Friday, July 3, 2009

The Mighty Sea Vegetable

As I was making my dinner tonight, I was thinking about how good it would taste and how I should eat more sea vegetables. What are sea vegetables, you ask? Simply put, they are sea weeds. And there are a wide variety of edible sea weeds, believe it or not. Asian cultures have been eating sea vegetables for thousands of years. That may be part of the reason the Japanese and Chinese are some of the healthiest people on Earth.

Sea vegetables are one of the best sources of iodine, which is a mineral we all need for proper thyroid function. They are anti-inflammatory and loaded with phytonutrients. They are packed with vitamin K, Folate and Magnesium and have calcium and iron as well to make one of the world's healthiest vegetables.

Some of the more well known edible sea vegetables are dulse, kelp, hijiki, nori, kombu, wakame, and arame. Many of these are used in traditional Japanese cuisine. If you are a sushi lover, you already are familiar with nori (it's what the rice is wrapped in) and may also be familiar with wakame (that's what's at the bottom of your miso soup) as well as hijiki and arame which is in their standard "seaweed salad." I use kombu pieces when I cook beans to cut down on the gassy enzymes. Kelp is a great seasoning for soups as is dulse. Besides seasonings, most sea vegetables are best used in salads and soups.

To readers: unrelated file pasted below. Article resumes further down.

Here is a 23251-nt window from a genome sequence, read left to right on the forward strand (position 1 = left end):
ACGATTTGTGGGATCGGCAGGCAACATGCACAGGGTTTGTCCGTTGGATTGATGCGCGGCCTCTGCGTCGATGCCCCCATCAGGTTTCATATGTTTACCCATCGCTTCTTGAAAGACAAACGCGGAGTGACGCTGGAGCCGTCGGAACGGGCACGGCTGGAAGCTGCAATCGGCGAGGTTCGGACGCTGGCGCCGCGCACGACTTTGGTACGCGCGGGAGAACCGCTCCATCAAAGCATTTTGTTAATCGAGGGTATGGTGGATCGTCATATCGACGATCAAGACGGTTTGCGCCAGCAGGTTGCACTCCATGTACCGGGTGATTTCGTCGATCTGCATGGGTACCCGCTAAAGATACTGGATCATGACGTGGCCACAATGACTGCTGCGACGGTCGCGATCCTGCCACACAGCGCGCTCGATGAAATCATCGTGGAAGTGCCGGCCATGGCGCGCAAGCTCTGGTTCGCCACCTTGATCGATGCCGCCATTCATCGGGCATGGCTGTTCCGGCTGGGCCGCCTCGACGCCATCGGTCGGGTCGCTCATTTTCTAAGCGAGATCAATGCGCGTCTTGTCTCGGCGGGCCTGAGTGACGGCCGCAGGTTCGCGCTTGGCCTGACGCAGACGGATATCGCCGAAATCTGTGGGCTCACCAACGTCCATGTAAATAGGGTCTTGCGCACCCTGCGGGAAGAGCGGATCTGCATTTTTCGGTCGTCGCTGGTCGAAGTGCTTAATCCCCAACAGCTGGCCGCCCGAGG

You can buy sea vegetables at most health food stores. Give them a try!

Here's my dinner recipe. It's delicious!

Deb's Seaweed Salad

1 cucumber, peeled and sliced thinly
1/4 cup instant wakame flakes
1/4 vidalia onion sliced thinly
1 tsp gomasio (Japanese seasoning with sesame seeds and sea salt)
1 Tbs soy sauce
1 Tbs ponzu sauce (a citrus based sauce used in Japanese cuisine)
1 tsp toasted sesame oil

Add a cup of water to the wakame flakes and let sit for 10 minutes. Strain the water. Toss the wakame and the remaining ingredients together in a big bowl and let stand for 30 mintutes in order for the flavors to blend and soak into the seaweed and cucumbers. Can be refrigerated and eaten the next day as well.

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